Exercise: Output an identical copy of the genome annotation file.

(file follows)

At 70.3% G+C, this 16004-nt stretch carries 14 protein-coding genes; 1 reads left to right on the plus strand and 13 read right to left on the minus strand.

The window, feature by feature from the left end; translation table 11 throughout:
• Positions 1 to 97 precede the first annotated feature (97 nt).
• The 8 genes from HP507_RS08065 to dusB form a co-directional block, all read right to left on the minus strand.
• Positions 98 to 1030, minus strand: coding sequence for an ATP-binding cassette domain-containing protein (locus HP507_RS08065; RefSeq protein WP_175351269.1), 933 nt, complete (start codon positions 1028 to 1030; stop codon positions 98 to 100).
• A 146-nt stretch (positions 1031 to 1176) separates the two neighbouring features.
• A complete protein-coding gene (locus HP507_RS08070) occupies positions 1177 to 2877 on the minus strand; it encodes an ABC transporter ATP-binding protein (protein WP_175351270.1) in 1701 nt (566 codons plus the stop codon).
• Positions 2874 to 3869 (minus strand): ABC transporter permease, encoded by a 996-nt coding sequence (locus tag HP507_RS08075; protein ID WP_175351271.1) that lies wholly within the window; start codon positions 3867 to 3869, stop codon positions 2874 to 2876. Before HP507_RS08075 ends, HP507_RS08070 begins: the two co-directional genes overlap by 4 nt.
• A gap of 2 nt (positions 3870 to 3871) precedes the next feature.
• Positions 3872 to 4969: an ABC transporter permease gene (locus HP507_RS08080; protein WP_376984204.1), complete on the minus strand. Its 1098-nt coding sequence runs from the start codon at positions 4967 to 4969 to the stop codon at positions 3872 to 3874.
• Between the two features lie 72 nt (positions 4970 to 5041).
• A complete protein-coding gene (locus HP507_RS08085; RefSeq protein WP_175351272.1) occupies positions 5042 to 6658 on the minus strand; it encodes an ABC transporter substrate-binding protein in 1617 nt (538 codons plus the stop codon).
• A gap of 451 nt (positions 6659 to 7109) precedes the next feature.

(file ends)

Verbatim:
At 70.3% G+C, this 16004-nt stretch carries 14 protein-coding genes; 1 reads left to right on the plus strand and 13 read right to left on the minus strand.

The window, feature by feature from the left end; translation table 11 throughout:
• Positions 1 to 97 precede the first annotated feature (97 nt).
• The 8 genes from HP507_RS08065 to dusB form a co-directional block, all read right to left on the minus strand.
• Positions 98 to 1030, minus strand: coding sequence for an ATP-binding cassette domain-containing protein (locus HP507_RS08065; RefSeq protein WP_175351269.1), 933 nt, complete (start codon positions 1028 to 1030; stop codon positions 98 to 100).
• A 146-nt stretch (positions 1031 to 1176) separates the two neighbouring features.
• A complete protein-coding gene (locus HP507_RS08070) occupies positions 1177 to 2877 on the minus strand; it encodes an ABC transporter ATP-binding protein (protein WP_175351270.1) in 1701 nt (566 codons plus the stop codon).
• Positions 2874 to 3869 (minus strand): ABC transporter permease, encoded by a 996-nt coding sequence (locus tag HP507_RS08075; protein ID WP_175351271.1) that lies wholly within the window; start codon positions 3867 to 3869, stop codon positions 2874 to 2876. Before HP507_RS08075 ends, HP507_RS08070 begins: the two co-directional genes overlap by 4 nt.
• A gap of 2 nt (positions 3870 to 3871) precedes the next feature.
• Positions 3872 to 4969: an ABC transporter permease gene (locus HP507_RS08080; protein WP_376984204.1), complete on the minus strand. Its 1098-nt coding sequence runs from the start codon at positions 4967 to 4969 to the stop codon at positions 3872 to 3874.
• Between the two features lie 72 nt (positions 4970 to 5041).
• A complete protein-coding gene (locus HP507_RS08085; RefSeq protein WP_175351272.1) occupies positions 5042 to 6658 on the minus strand; it encodes an ABC transporter substrate-binding protein in 1617 nt (538 codons plus the stop codon).
• A gap of 451 nt (positions 6659 to 7109) precedes the next feature.